When Owens' gang shoots it out in a New York nightclub, detective Breezy Kildare is wounded. After he recovers he takes a vacation at his father's ranch in Wyoming. Here he meets Owens again and finds him running a protection racket. When Breezy tries to stop him, Owens makes plans to eliminate Breezy. Written by
Maurice VanAuken <firstname.lastname@example.org>
Broadway To Cheyenne starts off with a bunch of big city gangsters fighting and killing each other with Detective Breezy Kildare caught in the middle. When Breezy goes out west to the ranch where he grew up he runs into the same bunch of crooks. The gangsters are offering "protection" to the local ranchers. For the rest of the movie it's cowboys and gangsters.
Even though there is a story in Broadway To Cheyenne it just looks odd to see a bunch of New York City gangsters riding around the desert in a car fighting cowboys on horses. A gangster shooting a Tommy gun versus a cowboy with a revolver does not look right either.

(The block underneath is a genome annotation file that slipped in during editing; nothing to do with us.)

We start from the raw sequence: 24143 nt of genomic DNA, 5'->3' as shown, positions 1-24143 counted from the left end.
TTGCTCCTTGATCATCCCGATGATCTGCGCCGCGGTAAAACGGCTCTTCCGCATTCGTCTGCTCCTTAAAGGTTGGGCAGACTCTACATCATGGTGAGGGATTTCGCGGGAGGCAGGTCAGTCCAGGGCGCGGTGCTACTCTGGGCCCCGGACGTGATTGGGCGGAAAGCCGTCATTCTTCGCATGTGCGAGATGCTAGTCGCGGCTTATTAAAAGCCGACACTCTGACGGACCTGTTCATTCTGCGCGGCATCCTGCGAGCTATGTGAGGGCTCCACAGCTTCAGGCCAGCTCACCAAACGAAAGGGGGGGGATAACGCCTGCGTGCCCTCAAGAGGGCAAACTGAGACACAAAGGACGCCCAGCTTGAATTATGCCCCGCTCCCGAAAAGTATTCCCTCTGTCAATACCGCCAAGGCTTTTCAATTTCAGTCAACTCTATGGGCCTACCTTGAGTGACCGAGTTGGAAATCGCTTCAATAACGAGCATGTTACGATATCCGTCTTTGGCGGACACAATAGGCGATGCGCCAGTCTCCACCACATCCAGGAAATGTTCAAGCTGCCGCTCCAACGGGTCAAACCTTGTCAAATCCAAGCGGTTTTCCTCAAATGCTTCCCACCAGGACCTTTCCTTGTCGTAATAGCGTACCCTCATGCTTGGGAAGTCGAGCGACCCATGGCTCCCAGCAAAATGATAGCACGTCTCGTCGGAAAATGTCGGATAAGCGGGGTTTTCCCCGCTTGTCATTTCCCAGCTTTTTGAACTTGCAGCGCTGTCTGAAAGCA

As Breezy, Rex Bell seems out of place as a cowboy. It is easier to think of him as the big city cop because of the build-up in the beginning of the movie. He fights the same people he was fighting in New York. The characters are the same, but the setting has changed.
George Hayes does not play a sidekick, just an old cowhand. You can see the seeds of the Windy/Gabby character that he would develop later. He is not cantankerous, just rough and western. During the early 1930's Hayes played a variety of characters, so he could not be expected to be the old codger all the time. His role is minor, but he still has a great presence in Broadway To Cheyenne.
Broadway To Cheyenne definitely has the feel of a 1932 movie. If it were strictly a gangster movie or a western it would be perfect for that time. Instead it was a fun idea that someone decided to work with, but it was not a great western.
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